By contrast, the battles during the Johnson administration—almost all over Vietnam—were legendary. Secretaries of Defense Robert McNamara and Clark Clifford fought to set limits on American involvement in the war against Secretary of State Dean Rusk and National Security Adviser Walt Rostow. The Carter administration was dominated by volleys between the National Security Council led by Zbigniew Brzezinski and the State Department under Cyrus Vance. Under George W. Bush, there was serious bloodletting between Defense Secretary Donald Rumsfeld and Secretary of State Colin Powell, with Powell increasingly frozen out over Iraq War policy. Under Ronald Reagan, there was internal warfare over Soviet-American relations, and plenty of battles between Defense chief Caspar Weinberger and the State Department standard-bearer, George Shultz.
The Obama team has faced no shortage of crises to argue about—Afghanistan, Iran, Iraq, China, and the Middle East—and yet nothing has approached the boiling point, save one moment on troop increases for Afghanistan. One key reason for the internal peace has been the love fest between Secretary of State Hillary Clinton and Pentagon chief Robert Gates. Basically, Hillary hugs the Pentagon, the generals, and Gates himself. She’s comfortable with their hard-edged, centrist-to-conservative line. That was essentially her stance during the 2008 Democratic presidential primaries, as well as during her Senate years. At times, Hillary’s subordinates chafe over her approach to the Pentagon, but it’s all within bounds.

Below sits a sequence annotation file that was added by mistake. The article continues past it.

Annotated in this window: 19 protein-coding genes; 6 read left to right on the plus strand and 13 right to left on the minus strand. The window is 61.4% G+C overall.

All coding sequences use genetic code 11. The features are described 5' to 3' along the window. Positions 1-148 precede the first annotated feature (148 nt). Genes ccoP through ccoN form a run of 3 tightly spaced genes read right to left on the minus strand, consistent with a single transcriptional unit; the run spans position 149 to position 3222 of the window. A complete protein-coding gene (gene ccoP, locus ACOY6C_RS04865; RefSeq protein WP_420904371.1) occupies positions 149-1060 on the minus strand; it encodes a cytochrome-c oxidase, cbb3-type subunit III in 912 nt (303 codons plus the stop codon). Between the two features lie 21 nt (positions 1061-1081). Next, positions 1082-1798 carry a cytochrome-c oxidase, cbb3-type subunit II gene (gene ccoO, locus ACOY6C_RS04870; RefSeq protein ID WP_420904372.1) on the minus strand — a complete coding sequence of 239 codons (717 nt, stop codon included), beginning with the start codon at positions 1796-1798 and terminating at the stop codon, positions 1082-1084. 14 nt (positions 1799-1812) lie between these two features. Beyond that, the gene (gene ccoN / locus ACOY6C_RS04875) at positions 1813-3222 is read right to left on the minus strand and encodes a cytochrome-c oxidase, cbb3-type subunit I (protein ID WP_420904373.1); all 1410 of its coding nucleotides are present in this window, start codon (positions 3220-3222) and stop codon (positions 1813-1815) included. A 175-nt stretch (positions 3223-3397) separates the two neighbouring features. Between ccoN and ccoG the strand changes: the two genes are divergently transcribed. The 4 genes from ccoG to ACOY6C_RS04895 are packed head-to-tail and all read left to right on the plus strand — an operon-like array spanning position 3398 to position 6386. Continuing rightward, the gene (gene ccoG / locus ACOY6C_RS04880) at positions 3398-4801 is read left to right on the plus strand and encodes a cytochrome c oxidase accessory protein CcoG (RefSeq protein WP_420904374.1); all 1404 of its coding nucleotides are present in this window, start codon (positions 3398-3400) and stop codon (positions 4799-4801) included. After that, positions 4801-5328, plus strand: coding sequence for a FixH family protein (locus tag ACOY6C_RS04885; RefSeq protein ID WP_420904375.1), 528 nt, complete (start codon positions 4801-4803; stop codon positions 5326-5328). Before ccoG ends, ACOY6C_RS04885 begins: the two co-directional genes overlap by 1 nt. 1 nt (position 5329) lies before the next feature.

The same is true for the White House staff and General Jones’s NSC staffers. They complain, as did NSC staffs in the past, about “poor” State Department work, but the objections are “departmental,” not personal. Some in the White House blanched at Gates’ giving too much running room to General Stanley McChrystal over Afghan policy, but otherwise appreciate the cover Gates gives them with the ever-shrinking realist school within the Republican Party. There is unhappiness about how Gen. Jones does his job, but few policy disputes with him.